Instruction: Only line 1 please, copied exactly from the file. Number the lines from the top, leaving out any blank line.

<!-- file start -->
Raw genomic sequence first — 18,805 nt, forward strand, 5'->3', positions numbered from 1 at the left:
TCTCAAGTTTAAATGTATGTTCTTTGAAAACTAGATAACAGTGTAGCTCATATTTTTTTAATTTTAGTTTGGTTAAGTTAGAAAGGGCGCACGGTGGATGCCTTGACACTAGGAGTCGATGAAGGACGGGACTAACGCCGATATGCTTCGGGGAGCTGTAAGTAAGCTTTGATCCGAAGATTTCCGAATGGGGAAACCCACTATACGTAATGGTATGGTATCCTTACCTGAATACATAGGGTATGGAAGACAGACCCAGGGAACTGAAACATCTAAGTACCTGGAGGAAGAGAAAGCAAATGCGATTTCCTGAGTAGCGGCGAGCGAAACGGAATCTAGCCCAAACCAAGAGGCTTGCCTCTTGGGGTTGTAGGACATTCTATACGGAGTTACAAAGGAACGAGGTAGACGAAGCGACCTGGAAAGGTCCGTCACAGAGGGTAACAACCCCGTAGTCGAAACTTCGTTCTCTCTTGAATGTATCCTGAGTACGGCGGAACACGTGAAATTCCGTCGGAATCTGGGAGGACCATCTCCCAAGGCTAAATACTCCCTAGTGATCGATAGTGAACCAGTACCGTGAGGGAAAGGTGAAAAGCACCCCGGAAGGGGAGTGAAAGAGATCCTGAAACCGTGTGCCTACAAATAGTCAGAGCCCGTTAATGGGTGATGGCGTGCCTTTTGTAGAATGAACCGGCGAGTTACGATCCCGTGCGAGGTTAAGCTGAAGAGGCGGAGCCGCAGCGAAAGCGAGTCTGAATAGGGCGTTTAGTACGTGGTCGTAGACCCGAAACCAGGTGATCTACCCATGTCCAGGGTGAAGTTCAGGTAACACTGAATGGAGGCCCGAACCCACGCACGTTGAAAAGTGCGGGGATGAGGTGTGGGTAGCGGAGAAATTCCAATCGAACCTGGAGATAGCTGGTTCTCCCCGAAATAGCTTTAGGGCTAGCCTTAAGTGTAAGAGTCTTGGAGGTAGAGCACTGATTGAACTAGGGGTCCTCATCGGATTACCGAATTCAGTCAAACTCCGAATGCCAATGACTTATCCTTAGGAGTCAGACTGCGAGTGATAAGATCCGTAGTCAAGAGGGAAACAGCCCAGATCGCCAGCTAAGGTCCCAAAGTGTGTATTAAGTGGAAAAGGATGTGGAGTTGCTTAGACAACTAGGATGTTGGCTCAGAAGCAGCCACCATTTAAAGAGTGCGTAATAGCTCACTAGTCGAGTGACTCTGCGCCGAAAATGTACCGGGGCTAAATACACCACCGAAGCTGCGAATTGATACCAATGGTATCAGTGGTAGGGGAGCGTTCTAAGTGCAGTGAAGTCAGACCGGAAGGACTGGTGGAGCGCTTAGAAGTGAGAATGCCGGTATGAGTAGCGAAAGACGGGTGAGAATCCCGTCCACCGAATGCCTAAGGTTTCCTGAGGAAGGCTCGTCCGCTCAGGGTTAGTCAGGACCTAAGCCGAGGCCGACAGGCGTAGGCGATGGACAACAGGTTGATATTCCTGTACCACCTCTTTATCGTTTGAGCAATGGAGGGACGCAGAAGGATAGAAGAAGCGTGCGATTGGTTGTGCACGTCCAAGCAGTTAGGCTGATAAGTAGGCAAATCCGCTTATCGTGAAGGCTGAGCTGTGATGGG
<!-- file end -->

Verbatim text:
Raw genomic sequence first — 18,805 nt, forward strand, 5'->3', positions numbered from 1 at the left: